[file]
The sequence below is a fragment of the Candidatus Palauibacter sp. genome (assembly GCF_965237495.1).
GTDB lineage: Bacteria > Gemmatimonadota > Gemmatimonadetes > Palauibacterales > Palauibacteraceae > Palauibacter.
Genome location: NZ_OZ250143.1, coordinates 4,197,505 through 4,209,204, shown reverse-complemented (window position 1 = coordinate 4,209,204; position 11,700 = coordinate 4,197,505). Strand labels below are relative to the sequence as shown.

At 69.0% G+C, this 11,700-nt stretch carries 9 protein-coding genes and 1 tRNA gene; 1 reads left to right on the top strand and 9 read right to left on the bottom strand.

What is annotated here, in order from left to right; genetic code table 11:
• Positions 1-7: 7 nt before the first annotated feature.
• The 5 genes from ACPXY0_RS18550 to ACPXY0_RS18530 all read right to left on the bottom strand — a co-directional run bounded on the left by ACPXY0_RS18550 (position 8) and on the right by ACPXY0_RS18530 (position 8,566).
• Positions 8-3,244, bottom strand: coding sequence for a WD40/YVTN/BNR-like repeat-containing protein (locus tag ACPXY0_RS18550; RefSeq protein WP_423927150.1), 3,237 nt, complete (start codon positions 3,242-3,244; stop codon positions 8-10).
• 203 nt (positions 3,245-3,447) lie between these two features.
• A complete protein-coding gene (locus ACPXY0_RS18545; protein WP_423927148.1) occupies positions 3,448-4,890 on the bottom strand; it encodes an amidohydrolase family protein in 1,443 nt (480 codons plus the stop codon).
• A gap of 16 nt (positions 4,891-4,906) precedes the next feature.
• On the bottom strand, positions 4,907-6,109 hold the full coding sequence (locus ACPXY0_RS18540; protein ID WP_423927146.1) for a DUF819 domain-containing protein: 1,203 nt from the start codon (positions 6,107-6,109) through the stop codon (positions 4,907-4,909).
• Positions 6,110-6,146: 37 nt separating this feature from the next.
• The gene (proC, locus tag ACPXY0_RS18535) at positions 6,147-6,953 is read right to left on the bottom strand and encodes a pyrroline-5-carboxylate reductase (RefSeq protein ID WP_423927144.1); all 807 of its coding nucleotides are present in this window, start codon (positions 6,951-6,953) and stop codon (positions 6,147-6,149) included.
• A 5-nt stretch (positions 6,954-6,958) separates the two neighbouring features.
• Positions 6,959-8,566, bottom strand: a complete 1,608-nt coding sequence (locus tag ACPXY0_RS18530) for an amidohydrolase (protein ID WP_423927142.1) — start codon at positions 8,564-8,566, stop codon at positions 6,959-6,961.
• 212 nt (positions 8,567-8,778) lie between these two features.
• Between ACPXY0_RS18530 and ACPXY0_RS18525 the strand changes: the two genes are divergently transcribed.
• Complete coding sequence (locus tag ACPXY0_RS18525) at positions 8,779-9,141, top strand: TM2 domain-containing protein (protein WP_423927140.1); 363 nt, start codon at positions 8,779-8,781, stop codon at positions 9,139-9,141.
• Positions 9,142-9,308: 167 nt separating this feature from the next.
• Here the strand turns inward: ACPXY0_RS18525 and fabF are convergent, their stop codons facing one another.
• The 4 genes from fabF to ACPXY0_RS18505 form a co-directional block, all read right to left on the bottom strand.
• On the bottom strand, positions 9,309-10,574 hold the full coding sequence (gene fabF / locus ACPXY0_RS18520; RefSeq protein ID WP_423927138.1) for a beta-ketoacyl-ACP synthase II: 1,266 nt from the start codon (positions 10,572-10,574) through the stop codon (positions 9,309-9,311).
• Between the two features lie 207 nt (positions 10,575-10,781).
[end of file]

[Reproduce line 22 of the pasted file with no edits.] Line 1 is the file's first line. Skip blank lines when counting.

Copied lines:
• The 4 genes from fabF to ACPXY0_RS18505 form a co-directional block, all read right to left on the bottom strand.